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Posted: June 12, 2008
Medical nanotechnology offers rewards, but big risks - study
(Nanowerk News) Investors could make substantial returns over the next five to 10 years by investing in companies working in the field of medical nanotechnology, a report on the fledgling sector published Thursday said.
Credit Suisse analysts said in the report that the use of nanotechnology-enabled products in medicine is going to increase over the next 20 years and urged investors to forget the "sci-fi" of miniature robots and focus instead on near-term applications for creating better drugs, medical devices and diagnostics.
The bank warned, however, that there are big risks to companies working in the field, particularly surrounding intellectual property and the attitude of regulators, who tend to take a cautious line on testing new products for use in humans. It said a substantial proportion of firms working with nanotechnology will fail.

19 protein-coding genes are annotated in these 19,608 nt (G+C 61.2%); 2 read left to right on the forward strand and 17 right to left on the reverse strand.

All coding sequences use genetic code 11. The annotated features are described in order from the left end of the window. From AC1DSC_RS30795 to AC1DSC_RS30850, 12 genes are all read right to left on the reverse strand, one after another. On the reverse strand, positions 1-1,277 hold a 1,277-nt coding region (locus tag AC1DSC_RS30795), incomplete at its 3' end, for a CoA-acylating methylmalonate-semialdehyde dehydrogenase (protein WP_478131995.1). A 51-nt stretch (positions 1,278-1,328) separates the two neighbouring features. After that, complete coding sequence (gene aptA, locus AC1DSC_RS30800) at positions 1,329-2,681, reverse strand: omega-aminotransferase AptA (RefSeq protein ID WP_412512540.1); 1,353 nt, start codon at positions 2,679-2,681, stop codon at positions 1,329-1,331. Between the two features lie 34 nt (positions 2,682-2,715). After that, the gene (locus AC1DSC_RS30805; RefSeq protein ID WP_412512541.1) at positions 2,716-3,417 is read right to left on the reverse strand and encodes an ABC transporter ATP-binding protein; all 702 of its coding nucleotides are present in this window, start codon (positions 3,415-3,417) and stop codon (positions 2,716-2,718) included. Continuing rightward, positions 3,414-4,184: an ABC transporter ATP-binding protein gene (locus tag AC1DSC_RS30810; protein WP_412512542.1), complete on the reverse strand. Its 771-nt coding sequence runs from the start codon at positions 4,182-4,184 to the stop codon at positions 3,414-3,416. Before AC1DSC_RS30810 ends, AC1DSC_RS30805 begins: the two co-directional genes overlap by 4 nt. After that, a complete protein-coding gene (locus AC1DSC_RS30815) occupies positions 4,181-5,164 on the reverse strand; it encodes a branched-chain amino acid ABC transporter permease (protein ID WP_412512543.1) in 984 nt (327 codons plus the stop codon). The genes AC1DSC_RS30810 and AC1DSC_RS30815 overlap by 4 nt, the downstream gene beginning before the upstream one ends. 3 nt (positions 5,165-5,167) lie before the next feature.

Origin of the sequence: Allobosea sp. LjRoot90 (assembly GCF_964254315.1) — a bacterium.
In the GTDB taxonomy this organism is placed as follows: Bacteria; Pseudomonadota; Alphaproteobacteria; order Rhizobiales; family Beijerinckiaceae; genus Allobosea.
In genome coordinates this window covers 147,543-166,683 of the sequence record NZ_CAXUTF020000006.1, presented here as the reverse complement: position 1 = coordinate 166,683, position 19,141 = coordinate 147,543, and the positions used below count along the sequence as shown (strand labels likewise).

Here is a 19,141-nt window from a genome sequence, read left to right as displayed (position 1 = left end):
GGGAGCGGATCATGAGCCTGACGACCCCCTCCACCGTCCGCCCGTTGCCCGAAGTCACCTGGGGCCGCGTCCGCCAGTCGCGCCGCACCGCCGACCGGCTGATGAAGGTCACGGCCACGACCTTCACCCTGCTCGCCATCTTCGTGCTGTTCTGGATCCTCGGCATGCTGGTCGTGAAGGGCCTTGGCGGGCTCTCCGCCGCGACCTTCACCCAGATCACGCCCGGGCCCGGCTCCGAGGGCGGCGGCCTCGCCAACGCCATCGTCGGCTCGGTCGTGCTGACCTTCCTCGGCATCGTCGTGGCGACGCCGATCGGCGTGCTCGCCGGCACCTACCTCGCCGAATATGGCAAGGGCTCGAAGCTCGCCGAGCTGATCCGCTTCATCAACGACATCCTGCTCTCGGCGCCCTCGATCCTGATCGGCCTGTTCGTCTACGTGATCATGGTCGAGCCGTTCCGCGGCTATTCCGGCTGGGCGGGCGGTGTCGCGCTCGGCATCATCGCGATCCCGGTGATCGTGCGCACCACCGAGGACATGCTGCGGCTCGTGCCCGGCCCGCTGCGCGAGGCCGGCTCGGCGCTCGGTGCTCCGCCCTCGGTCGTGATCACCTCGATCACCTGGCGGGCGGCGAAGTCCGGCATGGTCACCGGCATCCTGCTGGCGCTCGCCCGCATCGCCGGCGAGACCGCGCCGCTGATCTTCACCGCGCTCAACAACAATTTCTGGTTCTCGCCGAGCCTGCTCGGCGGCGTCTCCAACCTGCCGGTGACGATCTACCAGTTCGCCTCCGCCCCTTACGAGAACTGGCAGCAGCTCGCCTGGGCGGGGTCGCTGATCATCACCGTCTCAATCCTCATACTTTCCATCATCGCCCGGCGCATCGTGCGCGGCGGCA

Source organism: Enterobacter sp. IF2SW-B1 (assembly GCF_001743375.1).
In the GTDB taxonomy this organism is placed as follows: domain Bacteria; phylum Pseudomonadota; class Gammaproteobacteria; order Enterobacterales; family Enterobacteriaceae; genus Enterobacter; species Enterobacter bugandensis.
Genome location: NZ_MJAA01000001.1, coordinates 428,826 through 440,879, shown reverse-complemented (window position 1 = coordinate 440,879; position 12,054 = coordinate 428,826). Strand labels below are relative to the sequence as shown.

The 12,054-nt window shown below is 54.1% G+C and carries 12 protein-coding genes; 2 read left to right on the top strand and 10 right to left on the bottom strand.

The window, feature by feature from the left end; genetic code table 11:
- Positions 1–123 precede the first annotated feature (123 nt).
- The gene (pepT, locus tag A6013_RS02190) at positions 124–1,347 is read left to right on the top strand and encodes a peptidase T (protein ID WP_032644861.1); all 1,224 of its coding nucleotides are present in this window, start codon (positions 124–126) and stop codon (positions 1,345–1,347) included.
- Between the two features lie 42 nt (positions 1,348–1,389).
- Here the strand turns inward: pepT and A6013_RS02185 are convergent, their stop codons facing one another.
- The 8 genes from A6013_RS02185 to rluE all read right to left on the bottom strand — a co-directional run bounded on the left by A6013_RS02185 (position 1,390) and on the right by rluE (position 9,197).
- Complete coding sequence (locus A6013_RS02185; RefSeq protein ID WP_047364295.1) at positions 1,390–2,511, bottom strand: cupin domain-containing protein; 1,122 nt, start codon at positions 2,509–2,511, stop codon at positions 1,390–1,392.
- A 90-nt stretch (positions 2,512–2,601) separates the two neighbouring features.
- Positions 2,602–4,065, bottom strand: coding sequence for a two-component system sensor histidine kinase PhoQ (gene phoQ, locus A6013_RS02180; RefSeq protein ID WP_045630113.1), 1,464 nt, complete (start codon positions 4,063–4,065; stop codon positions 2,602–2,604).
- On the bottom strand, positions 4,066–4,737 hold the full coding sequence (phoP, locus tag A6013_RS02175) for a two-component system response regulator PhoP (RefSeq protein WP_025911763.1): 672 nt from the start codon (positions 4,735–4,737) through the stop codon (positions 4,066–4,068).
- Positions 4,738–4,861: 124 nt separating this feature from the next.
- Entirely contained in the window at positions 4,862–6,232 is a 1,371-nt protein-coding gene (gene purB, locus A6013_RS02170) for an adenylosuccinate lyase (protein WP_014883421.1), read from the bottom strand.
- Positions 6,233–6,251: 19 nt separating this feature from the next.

Credit Suisse said the best opportunities for healthcare investors are nanotechnology applications for drugs, especially for cancer and diseases of the central nervous system.
The report also flags up companies working to create tiny new implants that can deliver medicines inside the body, orthopedic applications and more accurate diagnostic tools.
Some drugs using nanoparticles are already on sale, like Elan Corp. (ELN.DB) and Wyeth's (WYE) cholesterol pill TriCor.
Companies experimenting with nanotechnology in new drugs include Gilead Sciences Inc. (GILD) and Flamel Technologies SA (FLML), while Sandvik AB (SAND.SK) and Orthovita Inc. (VITA) are among those operating in the medical technology field, Credit Suisse said.